Contentment is Strategic (Not Lazy)


Today’s business culture views contentment as a form of laziness or complacency rather than what it is…a deliberate set of decisions for the health and sustainability of an enterprise.

I have a very difficult time with contentment because like most entrepreneurs and driven leaders, I’m competitive. I really like to win. I’m constantly asking myself how I can gain an advantage over my competitors? How can I grow, be better and add more value in my industry? If I’m not growing – I’m failing.

However, I’m experiencing the pain of leading an organization in fast growth in order to realize my vision and drive. Each year team targets are raised faster than resources are hired and trained to help fulfill them which places an increased workload on the current team. Hours worked to continue to climb as the volume has increased. How sustainable is this routine? Yet this type of planning and drive is experienced by many organizations on a consistent basis.

Here’s a new term I want you to learn: Productive Contentment. This is the pursuit of growth at a sustainable pace and it requires 3 actions by leaders to make it happen.

1. Set The Right Growth Targets.
In his book Great by Choice, which is a good follow-up to Good to Great (although it came out much later with other books in between) Jim Collins unpacks the theory of the “20 Mile March”. He contrasts the medical company Stryker with its rival USSC. Stryker’s CEO, John Brown, maintained a culture of 20% net income growth every year even if it was possible to grow more, he held back. USSC went for high growth and outpaced Stryker in revenue for years, but eventually made poor decisions and was taken over by Tyco in 1998. In my experience, leaders don’t spend enough time thinking about the growth they want and need to achieve. In some cases with smaller businesses, it’s an arbitrary number with no thought of forecasting and or the proper resource planning. It’s important to set the right targets.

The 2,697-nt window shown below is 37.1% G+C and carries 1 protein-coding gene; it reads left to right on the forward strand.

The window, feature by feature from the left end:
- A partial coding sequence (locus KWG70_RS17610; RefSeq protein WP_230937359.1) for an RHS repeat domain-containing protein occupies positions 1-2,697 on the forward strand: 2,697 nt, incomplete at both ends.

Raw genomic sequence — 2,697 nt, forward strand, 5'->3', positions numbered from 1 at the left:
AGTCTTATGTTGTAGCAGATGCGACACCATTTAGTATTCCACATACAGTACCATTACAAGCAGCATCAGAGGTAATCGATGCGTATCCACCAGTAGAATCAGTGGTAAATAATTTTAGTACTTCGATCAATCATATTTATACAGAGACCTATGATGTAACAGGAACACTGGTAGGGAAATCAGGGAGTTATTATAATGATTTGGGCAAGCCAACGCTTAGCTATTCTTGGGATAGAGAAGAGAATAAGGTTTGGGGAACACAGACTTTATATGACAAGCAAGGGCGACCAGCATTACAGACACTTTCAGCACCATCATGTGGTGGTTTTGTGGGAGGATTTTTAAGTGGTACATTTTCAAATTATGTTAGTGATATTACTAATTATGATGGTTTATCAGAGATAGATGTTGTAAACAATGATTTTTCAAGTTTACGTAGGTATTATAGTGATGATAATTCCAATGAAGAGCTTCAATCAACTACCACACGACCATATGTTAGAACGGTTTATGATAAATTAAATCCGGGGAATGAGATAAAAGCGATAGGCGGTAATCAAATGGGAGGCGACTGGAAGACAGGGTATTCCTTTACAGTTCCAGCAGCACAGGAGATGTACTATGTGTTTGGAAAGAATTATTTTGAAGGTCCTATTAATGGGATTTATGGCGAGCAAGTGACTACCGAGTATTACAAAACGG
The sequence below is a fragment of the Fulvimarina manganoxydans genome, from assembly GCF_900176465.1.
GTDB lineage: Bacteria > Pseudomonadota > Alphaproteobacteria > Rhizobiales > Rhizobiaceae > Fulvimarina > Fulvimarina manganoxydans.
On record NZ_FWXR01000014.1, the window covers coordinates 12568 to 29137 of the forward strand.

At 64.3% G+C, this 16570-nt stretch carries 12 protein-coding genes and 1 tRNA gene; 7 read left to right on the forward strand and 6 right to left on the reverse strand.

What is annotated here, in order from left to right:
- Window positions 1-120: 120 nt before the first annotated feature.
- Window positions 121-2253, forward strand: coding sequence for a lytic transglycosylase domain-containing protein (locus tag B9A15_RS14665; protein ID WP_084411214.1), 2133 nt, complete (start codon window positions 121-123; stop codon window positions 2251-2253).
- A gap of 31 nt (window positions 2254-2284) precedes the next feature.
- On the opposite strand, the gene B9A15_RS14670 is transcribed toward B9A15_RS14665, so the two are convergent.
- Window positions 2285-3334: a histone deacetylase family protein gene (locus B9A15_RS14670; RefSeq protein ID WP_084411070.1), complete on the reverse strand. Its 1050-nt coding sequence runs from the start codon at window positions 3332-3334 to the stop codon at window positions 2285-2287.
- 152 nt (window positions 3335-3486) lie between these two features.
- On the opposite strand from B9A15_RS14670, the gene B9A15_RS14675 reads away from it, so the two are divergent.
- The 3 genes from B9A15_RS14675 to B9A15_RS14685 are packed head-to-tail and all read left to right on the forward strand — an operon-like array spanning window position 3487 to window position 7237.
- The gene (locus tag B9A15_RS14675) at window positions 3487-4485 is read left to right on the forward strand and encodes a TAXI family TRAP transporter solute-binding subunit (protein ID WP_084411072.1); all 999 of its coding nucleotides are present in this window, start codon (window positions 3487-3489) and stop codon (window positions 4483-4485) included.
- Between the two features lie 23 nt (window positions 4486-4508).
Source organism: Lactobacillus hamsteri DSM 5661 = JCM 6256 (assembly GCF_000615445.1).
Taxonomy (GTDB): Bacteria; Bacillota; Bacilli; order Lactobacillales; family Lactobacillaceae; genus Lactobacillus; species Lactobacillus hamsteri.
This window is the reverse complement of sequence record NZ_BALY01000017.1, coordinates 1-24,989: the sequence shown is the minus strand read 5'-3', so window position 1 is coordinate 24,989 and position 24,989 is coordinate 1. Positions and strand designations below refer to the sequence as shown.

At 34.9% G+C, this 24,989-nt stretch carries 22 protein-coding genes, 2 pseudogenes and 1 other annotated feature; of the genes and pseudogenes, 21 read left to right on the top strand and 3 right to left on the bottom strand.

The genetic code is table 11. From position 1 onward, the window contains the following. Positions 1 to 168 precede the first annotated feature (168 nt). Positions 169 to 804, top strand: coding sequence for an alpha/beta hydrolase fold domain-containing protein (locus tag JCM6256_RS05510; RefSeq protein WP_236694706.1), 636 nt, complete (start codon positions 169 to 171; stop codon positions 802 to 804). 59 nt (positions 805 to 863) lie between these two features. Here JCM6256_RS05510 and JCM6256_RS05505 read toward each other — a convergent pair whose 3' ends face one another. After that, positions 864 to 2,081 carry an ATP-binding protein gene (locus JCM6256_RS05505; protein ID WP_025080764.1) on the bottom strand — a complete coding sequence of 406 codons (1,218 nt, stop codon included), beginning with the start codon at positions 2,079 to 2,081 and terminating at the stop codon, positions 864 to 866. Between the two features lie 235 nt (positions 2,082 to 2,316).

2. Stick with your Strategy and Plans.
It’s very popular today to hear about pivots and embracing change to keep pace with technological advances. And for some industries, it’s absolutely true, especially in tech and software. However, for the majority of other industries – consistency is key for employee alignment and engagement. People need time for mastery and they need to be accountable for the targets and plans that were set. If people think targets and plans can be changed at will, they will not push or think of new ways to accomplish them. Change also creates uncertainty and in my experience always leads to poorer results than staying the course. As the leader, you need to keep the team focused and accountable on what was agreed upon.

3. Compare the health of your organization to industry standards.
I’ve never worked with an organization whose employees asked to be paid less and work more. Everyone will say they’re overworked and underpaid and usually underappreciated at the same time…but sometimes they’re right. The key is to obtain objective information to understand the truth from the emotions. Michael Porter routinely suggests that the industry your business competes in already has inherent truths and models in place. We all like to think we’re different and we can buck that trend, but industry standards remain a strong benchmark. Is your ambition out of line? Are you redlining your organization to fulfill growth? Exceeding benchmarks is a good thing as long as it’s sustainable.

No leader wants to run the train off the tracks but we also don’t want to be complacent. Remember to ask yourself these two questions: Are you productive? Are you content? Make sure the answer to both questions is YES.

Have a great day!
– Braden